• Compared to the rest of his family, Gordon was a respectable man- until in 1999 it was

  • discovered that he had an entire second, and very secret family in Los Angeles.

  • The last member of the Getty family- or at least the latest member- to suffer from the

  • Getty curse would be J Paul's grandson, Andrew Getty.

  • He would be discovered dead in his Beverly Hills home in 2015, naked from the waist down

  • and surrounded by a pool of blood.

  • The Los Angeles county coroner ruled that the cause of death was heart disease and heavy

  • drug use.

  • We're guessing that the heart disease Andrew Getty had was an exploding heart, as there

  • are few other ways to account for the blood pool that Andrew was found in.

  • Seeing as Getty family private investigators had beaten the cops to the scene though, we

  • suspect that the real cause of death was not drug abuse or an exploding heart, but something

  • more sinister.

  • However, rich people are above the law and despite their many ups and downs, the Gettys

  • are still very much rich.

  • The world now waits with bated breath for the Getty curse to strike again, though in

  • hindsight we're pretty sure that the only curse that haunts the Getty family is one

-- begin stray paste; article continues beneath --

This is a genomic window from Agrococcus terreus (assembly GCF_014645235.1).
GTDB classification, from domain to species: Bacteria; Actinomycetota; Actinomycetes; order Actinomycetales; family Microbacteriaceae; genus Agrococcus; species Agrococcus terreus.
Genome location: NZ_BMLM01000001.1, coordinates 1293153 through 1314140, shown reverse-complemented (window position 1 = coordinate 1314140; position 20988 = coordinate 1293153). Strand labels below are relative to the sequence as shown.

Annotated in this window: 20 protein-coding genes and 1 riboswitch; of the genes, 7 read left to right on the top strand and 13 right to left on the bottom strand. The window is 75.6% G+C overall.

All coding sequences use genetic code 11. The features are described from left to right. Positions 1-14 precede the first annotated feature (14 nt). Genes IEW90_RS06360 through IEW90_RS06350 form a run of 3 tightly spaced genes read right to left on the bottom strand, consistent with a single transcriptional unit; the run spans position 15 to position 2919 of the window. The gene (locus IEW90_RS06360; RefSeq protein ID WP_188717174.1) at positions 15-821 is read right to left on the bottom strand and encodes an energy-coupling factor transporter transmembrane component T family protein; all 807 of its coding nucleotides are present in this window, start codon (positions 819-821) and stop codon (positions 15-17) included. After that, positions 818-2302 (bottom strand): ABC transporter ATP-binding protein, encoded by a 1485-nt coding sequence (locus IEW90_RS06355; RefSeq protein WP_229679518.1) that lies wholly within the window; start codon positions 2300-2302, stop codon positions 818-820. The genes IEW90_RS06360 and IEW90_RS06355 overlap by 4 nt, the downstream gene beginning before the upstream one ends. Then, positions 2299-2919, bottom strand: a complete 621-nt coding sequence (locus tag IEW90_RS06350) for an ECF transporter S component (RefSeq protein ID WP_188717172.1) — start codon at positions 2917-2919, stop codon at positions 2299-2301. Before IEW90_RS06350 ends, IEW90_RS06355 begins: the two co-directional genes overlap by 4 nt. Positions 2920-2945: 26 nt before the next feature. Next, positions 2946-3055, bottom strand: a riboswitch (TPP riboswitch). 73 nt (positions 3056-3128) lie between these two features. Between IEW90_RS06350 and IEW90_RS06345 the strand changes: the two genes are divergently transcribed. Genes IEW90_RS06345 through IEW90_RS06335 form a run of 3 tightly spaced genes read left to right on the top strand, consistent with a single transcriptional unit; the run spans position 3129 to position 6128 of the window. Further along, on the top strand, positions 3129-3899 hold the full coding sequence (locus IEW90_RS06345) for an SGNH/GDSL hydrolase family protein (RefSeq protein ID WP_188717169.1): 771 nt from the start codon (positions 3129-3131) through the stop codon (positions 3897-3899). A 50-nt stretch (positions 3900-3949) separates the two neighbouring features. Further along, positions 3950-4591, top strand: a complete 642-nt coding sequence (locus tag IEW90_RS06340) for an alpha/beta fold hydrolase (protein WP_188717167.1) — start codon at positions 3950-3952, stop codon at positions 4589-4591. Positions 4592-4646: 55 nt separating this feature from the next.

• of excess, horrible parenting, and terrible life decisions.

  • The Gettys have en masse made such terrible life decisions that calling their deaths a

  • curse is equivalent to running headfirst into oncoming traffic and calling it a tragic,

  • unavoidable pedestrian accident.

  • Now go find out other ways rich people are better than you with How Rich Was Cleopatra

  • And Other Pharaohs.

  • Or click this other video instead!

It's one of the wealthiest families in the world- and the most tragic.

Subtitles and vocabulary

Operation of videos Adjust the video here to display the subtitles

B1 getty paul george family oil jr

The Deadly Curse of the Billionaire Family

  • 1 0
    林宜悉 posted on 2021/02/20
Video vocabulary